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Tour a New York Carriage House That’s Chock-Full of Historic Charm | Architectural Digest

Tour a New York Carriage House That’s Chock-Full of Historic Charm | Architectural Digest

John and Christine Gachot, the husband-and-wife team behind AD100 firm Gachot Studios, will be the first to tell you they’re always up for a good challenge—especially one that, as Christine says, allows them to “flex a different muscle.” And they’ve done just that with their most recent undertaking: A renovation of a mid-19th-century carriage house on one of New York City’s picturesque mews.

Tucked away on Manhattan’s East Side, the single-family pied-à-terre is every bit as quaint as its locale, but at the start of the project, it was in much need of a contemporary update. “I think it was last renovated in the eighties or nineties,” John says.

After owning the 1,700-square-foot residence for several years, the clients tapped Gachot Studios to help them with the project. “The main thing we wanted, apart from a complete refresh, was to introduce color into what was a very beige ’90s palette,” the homeowners said via email.

And therein lay the challenge.

John and Christine decided to take a multilayered approach: one that was sensitive to the home’s history, and imaginative in its use of color. “We wanted to respect this historic little jewel box,” Christine says. The pair restored the original details, such as the crown molding and baseboards, while infusing the space with a modern aesthetic through custom-designed furnishings, textured wall coverings, and the client’s own blue-chip art collection filled with works by Antony Gormley, Wolfgang Tillmans, and Emil Nolde, among other artists.

The project called for “a lot of cleanup,” Christine says. This included overhauling the kitchen and changing the staircase as well as designing an elegant lilac stone fireplace for the great room. The goal, John says, was to honor the carriage house’s historic character “in a little bit of a playful way that’s really true to that period.”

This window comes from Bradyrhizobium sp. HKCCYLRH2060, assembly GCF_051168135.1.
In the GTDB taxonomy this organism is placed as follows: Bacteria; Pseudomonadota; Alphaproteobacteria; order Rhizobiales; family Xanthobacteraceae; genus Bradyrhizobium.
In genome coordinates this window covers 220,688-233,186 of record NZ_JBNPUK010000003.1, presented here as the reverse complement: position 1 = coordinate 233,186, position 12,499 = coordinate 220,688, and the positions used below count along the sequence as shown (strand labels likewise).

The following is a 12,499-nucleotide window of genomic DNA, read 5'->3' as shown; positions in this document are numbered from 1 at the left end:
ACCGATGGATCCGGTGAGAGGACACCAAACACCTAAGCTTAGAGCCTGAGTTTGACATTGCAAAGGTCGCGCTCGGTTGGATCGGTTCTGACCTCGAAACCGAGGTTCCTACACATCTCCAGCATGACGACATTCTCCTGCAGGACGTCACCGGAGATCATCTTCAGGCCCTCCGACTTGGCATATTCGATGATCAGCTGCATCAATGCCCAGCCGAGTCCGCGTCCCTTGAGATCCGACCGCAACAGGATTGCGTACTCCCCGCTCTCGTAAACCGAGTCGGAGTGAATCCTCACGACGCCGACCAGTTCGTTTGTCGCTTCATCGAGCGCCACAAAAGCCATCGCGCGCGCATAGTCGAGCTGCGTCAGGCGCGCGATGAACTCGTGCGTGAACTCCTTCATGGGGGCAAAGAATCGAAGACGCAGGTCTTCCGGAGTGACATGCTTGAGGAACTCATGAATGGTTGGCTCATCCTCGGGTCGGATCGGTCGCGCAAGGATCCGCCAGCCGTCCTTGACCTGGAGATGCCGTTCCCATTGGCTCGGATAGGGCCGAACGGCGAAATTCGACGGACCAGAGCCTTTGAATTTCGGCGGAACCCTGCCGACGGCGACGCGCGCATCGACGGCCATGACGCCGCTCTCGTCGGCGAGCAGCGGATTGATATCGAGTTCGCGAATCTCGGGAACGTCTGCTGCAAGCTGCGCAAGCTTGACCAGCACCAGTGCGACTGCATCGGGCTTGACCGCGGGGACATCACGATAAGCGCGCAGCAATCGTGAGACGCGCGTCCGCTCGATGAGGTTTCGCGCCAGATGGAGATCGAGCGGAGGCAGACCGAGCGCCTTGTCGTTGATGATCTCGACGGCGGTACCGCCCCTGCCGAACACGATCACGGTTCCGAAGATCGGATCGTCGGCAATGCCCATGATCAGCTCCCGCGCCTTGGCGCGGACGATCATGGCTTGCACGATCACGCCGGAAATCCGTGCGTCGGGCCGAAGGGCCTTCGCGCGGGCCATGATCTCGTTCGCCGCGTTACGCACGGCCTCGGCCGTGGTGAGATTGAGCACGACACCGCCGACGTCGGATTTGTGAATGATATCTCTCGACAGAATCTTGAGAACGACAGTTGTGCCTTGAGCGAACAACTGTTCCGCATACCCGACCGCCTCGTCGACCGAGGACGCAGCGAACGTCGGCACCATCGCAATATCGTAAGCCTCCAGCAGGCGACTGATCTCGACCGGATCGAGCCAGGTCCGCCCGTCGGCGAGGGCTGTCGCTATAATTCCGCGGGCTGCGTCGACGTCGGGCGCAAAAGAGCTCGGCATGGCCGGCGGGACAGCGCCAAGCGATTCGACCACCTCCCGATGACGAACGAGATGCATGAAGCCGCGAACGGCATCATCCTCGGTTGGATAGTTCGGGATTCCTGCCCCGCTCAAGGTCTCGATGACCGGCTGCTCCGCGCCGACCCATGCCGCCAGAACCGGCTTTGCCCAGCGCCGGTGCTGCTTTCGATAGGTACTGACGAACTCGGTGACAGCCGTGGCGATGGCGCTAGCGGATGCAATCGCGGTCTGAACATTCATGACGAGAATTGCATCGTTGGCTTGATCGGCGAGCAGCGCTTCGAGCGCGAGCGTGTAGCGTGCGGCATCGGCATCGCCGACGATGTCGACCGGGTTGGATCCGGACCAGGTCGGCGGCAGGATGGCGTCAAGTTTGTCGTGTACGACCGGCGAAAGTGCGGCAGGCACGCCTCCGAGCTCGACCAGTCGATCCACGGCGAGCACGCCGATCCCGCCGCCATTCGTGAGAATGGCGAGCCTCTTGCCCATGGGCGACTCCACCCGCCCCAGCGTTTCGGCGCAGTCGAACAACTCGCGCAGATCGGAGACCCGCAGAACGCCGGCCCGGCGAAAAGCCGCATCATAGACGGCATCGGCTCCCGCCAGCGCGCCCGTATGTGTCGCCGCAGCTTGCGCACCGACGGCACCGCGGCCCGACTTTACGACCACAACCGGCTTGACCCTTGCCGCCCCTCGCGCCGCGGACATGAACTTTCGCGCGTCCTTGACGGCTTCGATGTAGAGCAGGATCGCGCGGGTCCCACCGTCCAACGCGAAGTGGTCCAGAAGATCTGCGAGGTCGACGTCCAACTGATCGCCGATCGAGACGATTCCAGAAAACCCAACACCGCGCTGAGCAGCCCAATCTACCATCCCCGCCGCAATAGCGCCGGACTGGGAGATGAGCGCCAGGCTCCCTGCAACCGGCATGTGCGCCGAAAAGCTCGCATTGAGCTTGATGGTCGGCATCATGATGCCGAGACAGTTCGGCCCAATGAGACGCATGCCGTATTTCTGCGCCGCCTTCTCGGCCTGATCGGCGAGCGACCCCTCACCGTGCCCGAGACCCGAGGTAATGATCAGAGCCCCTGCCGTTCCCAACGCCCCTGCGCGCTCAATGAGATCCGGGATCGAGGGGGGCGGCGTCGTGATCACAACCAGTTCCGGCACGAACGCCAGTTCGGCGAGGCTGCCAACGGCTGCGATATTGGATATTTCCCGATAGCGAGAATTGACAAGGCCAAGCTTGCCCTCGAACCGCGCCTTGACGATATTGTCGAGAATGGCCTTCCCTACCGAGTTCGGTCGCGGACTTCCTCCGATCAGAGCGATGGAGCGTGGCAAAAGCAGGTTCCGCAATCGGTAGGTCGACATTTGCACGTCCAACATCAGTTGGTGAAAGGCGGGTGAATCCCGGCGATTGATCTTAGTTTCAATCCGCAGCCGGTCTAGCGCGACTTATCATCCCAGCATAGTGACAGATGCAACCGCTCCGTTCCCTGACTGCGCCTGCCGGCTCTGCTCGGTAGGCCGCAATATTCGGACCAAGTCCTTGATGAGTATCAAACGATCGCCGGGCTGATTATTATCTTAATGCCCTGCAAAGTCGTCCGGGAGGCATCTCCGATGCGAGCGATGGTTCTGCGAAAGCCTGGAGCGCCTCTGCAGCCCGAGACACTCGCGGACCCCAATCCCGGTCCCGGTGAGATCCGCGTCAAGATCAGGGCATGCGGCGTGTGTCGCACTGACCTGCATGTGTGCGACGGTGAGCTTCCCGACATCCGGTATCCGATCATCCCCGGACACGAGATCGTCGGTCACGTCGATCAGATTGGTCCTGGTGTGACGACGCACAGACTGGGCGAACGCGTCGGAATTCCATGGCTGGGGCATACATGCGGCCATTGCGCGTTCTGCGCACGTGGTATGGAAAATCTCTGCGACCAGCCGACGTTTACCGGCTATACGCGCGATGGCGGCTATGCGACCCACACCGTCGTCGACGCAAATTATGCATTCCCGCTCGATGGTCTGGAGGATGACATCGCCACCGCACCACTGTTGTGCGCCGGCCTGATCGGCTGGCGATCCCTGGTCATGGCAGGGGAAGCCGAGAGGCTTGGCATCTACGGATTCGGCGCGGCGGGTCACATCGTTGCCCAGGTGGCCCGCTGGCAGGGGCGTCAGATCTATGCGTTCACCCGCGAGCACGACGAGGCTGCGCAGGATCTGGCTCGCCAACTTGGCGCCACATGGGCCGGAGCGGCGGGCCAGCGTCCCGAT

When it came to the client’s expressed interest for a livelier color palette, Gachot Studios saw an opportunity to take a creative leap. “We had to get out of our normal camel toolbox, if you will, so we started really getting into these big color explorations and studies. It was fun,” Christine says. The designers took a cue from Karen Elson’s book, The Red Flame, which chronicles the supermodel’s life and career through personal essays and vibrant photography. “It was really about saturating color,” John says. (Elson is known for her bright red hair.)

From the book, Christine says they were inspired to embrace “that juxtaposition, that celebration of color,” which they deftly pulled off in the carriage house’s dining room. Here, planes of red converge behind Andy Warhol’s Jane Fonda, while crimson threads hang from Fortuny’s pendant light at the center of the room. And the clients couldn’t be happier with the space: “The dining room was previously a dark unused box at the back of the house,” they recall. “Now, thanks to clever lighting and a bold and brilliant use of color, it is a destination we are drawn to all through the day.”

The art collection played an equally critical part in guiding the design strategy, especially in the great room. Early on in the process, Gachot received the art dossier from the clients and blue-taped the placement of specific pieces during the construction phase to ensure that the picture lights were installed in the right place. “[The owners] really were collaborators on that,” John says. “There were pieces that they felt close to that they had gotten from friends and from different artists. And it really helped us work with them.”

In the living room area, a custom-designed, gold-hued sofa and a yellow amber glass side table punctuate the space’s neutral palette with a splash of color. “The furniture and the art needed to do the work here,” John explains. Along the stairway, works from notable artists like Keith Haring, Stuart Davis, and Ed Ruscha form a curated picture wall.

Upstairs, the primary bedroom is a rich saturated green and prominently features artist Marc Quinn’s mesmerizing painting—a depiction of the client’s own eye—above Gachot’s upholstered headboard. A blackout curtain provides some separation between the bedroom’s study and the primary suite sleeping area. It is these thoughtful gestures of which the clients have taken note. “Obviously, the big reveal was spectacular, but as we went through the process, we really enjoyed the big impact [that] small details and changes made, like the ceiling cornicing or the curve of the banister,” the clients commented.

For Gachot, the project was an ideal collaboration between designer and client—one that challenged them in just the right way. “When the ask is something different and gets you to learn, it helps you to be better at what you do,” Christine says. “This project, sincerely, is one of those where we learned a lot.”